ING Direct Canada is testing a cheque depositing service for mobile phones that will help it get rid of some paper.
The bank has started a pilot project with 1,500 of its clients, allowing them to take a picture of a cheque for deposit with their smartphone.
It says it's also taking advantage of new regulations that eliminate the need for clients to also send in the cheque after a mobile deposit.
Once ING Direct Canada receives a picture of a cheque from a mobile phone, it then creates a document to clear the cheque.
The bank, headquartered in Toronto, says it hopes to offer the service to all 250,000 clients using its mobile application.
ING Direct has about 1.8 million customers in Canada.
"We think it's taking a step out of having to mail a cheque and making it a very seamless experience for our customers," said Charaka Kithulegoda, ING Direct Canada's chief information officer.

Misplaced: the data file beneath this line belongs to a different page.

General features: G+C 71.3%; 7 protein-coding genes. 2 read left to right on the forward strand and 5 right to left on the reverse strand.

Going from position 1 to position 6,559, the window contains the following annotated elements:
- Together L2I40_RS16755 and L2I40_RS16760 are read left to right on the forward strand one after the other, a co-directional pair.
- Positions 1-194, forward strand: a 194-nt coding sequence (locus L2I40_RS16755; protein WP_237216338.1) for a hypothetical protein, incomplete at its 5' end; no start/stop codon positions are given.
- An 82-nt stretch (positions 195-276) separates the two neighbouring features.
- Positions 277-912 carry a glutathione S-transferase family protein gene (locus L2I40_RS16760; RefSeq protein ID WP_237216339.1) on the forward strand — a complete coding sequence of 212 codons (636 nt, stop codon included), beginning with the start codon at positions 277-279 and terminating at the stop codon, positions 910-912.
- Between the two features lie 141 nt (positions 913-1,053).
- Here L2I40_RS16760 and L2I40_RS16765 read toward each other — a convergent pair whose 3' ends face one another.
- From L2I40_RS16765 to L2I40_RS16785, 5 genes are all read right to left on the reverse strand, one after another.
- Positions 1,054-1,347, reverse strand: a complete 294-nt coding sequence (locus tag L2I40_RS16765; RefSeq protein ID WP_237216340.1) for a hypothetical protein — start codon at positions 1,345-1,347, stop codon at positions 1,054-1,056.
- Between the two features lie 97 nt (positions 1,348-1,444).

"It's simple for our customers. It's simple for us. Hopefully we'll save a few trees as well."
Kithulegoda said the Canadian Payments Association recently approved the changes, which no longer require that an actual cheque had to be mailed to the bank.
"Any bank can do it, but we are the first bank to actually take advantage of it."
He noted that in the United States, mobile cheque depositing is more advanced.
"Today, we've got to produce a paper document behind the scenes to put it through the clearing system," he said.
"In the States, you can actually take that image that is captured and put the image through the clearing system. There's no paper at all, at any point."